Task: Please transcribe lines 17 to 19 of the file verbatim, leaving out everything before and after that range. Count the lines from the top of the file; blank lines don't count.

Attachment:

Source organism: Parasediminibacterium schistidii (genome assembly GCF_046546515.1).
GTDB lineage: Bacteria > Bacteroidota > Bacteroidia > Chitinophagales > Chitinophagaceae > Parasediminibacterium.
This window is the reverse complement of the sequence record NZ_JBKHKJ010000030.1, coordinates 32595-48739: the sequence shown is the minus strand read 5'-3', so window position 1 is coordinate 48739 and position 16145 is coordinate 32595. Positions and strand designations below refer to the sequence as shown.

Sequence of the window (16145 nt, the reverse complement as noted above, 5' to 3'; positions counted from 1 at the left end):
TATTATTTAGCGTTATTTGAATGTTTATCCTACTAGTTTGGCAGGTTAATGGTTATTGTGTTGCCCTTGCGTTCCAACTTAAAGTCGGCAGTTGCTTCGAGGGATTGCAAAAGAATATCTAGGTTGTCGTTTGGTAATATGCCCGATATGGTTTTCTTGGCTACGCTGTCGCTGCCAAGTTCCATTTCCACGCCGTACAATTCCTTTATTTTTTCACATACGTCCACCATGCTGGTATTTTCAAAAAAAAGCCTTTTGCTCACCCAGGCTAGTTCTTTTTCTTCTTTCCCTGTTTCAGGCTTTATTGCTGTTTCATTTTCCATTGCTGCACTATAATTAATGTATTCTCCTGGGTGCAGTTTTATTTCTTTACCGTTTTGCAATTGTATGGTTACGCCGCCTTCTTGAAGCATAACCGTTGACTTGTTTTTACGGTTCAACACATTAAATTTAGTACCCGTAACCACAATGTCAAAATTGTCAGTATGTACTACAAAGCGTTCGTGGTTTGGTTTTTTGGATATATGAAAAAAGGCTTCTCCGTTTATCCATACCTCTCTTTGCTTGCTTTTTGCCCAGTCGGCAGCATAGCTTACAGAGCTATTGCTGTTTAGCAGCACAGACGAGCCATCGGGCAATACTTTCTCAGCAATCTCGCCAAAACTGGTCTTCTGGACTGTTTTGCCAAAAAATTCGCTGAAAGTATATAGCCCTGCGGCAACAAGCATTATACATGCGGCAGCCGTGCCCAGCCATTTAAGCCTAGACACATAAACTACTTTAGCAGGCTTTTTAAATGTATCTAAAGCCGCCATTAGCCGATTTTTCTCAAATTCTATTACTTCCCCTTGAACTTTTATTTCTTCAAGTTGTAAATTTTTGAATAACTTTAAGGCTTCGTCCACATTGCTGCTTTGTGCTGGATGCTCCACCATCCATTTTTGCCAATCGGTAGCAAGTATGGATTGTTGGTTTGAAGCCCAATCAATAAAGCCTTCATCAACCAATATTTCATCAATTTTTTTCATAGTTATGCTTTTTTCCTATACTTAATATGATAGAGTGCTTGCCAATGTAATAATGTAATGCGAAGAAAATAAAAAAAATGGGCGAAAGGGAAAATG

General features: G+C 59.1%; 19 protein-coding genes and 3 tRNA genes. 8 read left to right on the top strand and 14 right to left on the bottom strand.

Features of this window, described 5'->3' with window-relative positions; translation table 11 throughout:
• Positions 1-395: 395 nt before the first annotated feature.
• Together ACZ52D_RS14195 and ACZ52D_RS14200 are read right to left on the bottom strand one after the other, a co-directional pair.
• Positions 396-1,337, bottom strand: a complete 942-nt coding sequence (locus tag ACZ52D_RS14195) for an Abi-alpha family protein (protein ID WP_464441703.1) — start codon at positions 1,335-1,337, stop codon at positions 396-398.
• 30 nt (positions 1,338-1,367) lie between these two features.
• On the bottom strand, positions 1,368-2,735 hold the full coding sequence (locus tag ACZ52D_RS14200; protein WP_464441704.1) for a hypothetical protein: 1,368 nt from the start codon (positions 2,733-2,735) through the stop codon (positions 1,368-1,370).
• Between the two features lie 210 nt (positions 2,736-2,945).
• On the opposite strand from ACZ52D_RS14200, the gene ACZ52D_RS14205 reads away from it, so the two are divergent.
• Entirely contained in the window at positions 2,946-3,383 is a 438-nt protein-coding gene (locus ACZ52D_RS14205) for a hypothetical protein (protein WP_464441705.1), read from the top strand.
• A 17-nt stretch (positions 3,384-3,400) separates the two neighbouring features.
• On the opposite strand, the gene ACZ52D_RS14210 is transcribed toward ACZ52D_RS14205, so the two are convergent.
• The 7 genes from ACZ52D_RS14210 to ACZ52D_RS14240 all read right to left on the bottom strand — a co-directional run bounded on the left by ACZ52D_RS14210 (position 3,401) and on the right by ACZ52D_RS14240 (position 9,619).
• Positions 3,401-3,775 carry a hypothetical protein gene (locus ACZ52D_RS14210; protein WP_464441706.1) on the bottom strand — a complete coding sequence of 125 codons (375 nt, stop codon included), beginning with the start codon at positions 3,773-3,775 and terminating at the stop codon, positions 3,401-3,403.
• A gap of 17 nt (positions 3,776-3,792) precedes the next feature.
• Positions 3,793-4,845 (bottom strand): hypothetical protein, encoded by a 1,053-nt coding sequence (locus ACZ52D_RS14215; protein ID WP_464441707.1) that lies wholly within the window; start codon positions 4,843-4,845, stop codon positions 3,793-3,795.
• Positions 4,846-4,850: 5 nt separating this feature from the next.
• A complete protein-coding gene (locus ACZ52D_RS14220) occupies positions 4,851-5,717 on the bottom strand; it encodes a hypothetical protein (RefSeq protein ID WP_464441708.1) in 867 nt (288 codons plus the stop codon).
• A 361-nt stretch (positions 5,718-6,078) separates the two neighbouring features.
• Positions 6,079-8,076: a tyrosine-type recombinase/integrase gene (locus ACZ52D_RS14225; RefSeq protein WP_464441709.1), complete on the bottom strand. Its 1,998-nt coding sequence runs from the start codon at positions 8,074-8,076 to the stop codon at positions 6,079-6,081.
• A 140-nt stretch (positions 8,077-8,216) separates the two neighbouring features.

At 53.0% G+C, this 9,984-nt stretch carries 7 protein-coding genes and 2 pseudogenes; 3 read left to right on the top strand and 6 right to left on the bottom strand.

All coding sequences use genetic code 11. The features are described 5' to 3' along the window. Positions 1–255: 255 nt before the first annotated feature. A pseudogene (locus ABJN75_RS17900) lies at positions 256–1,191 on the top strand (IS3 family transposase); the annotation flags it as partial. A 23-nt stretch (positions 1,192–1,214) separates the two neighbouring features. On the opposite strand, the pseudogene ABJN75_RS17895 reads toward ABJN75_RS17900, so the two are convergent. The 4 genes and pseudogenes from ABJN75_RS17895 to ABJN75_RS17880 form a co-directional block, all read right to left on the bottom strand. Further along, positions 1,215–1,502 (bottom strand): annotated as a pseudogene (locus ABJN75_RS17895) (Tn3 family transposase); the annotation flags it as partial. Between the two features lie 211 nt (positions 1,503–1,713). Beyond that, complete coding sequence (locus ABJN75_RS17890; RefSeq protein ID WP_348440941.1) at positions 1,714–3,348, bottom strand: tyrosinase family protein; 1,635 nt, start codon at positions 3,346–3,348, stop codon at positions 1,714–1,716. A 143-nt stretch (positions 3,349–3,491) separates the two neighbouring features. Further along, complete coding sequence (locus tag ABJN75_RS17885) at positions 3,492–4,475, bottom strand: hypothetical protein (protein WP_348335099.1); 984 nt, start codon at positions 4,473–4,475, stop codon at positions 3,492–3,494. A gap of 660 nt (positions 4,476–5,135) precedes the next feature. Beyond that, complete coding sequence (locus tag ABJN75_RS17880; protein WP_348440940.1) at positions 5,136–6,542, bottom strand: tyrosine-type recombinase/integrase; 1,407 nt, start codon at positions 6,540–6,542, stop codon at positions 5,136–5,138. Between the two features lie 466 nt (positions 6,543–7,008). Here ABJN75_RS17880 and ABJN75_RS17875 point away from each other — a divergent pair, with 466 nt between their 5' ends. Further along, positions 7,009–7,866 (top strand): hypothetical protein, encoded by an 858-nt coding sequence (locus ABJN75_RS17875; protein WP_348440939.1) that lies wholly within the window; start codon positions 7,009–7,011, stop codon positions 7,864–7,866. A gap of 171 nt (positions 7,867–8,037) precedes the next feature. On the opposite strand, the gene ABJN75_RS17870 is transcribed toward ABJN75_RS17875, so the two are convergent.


• On the opposite strand, the gene ACZ52D_RS14210 is transcribed toward ACZ52D_RS14205, so the two are convergent.
• The 7 genes from ACZ52D_RS14210 to ACZ52D_RS14240 all read right to left on the bottom strand — a co-directional run bounded on the left by ACZ52D_RS14210 (position 3,401) and on the right by ACZ52D_RS14240 (position 9,619).
• Positions 3,401-3,775 carry a hypothetical protein gene (locus ACZ52D_RS14210; protein WP_464441706.1) on the bottom strand — a complete coding sequence of 125 codons (375 nt, stop codon included), beginning with the start codon at positions 3,773-3,775 and terminating at the stop codon, positions 3,401-3,403.